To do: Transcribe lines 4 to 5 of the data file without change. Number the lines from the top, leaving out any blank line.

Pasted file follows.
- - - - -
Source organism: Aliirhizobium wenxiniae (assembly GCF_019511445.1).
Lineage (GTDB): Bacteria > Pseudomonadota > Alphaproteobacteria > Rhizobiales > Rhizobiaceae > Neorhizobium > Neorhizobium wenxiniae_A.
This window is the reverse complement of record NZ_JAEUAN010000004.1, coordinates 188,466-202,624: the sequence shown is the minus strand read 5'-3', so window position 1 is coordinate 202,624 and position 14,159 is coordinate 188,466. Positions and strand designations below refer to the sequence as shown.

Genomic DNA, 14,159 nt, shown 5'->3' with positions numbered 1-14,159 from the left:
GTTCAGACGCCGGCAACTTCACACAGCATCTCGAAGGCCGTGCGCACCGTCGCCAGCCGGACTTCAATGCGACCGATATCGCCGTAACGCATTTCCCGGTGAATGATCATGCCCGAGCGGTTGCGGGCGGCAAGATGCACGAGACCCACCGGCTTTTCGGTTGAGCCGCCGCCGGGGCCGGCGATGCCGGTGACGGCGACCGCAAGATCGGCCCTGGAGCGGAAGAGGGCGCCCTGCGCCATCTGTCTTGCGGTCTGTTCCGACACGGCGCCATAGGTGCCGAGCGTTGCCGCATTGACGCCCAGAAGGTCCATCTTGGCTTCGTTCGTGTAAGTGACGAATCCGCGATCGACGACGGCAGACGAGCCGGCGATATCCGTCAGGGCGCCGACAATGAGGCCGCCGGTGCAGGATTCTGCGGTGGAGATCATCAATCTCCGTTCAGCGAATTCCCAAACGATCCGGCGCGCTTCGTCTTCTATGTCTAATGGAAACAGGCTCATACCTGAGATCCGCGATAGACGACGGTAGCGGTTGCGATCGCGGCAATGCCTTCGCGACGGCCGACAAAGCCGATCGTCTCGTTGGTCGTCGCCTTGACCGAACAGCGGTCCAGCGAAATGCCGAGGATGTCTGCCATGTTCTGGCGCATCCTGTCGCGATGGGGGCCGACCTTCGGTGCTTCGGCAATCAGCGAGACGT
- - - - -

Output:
Genomic DNA, 14,159 nt, shown 5'->3' with positions numbered 1-14,159 from the left:
GTTCAGACGCCGGCAACTTCACACAGCATCTCGAAGGCCGTGCGCACCGTCGCCAGCCGGACTTCAATGCGACCGATATCGCCGTAACGCATTTCCCGGTGAATGATCATGCCCGAGCGGTTGCGGGCGGCAAGATGCACGAGACCCACCGGCTTTTCGGTTGAGCCGCCGCCGGGGCCGGCGATGCCGGTGACGGCGACCGCAAGATCGGCCCTGGAGCGGAAGAGGGCGCCCTGCGCCATCTGTCTTGCGGTCTGTTCCGACACGGCGCCATAGGTGCCGAGCGTTGCCGCATTGACGCCCAGAAGGTCCATCTTGGCTTCGTTCGTGTAAGTGACGAATCCGCGATCGACGACGGCAGACGAGCCGGCGATATCCGTCAGGGCGCCGACAATGAGGCCGCCGGTGCAGGATTCTGCGGTGGAGATCATCAATCTCCGTTCAGCGAATTCCCAAACGATCCGGCGCGCTTCGTCTTCTATGTCTAATGGAAACAGGCTCATACCTGAGATCCGCGATAGACGACGGTAGCGGTTGCGATCGCGGCAATGCCTTCGCGACGGCCGACAAAGCCGATCGTCTCGTTGGTCGTCGCCTTGACCGAACAGCGGTCCAGCGAAATGCCGAGGATGTCTGCCATGTTCTGGCGCATCCTGTCGCGATGGGGGCCGACCTTCGGTGCTTCGGCAATCAGCGAGACGT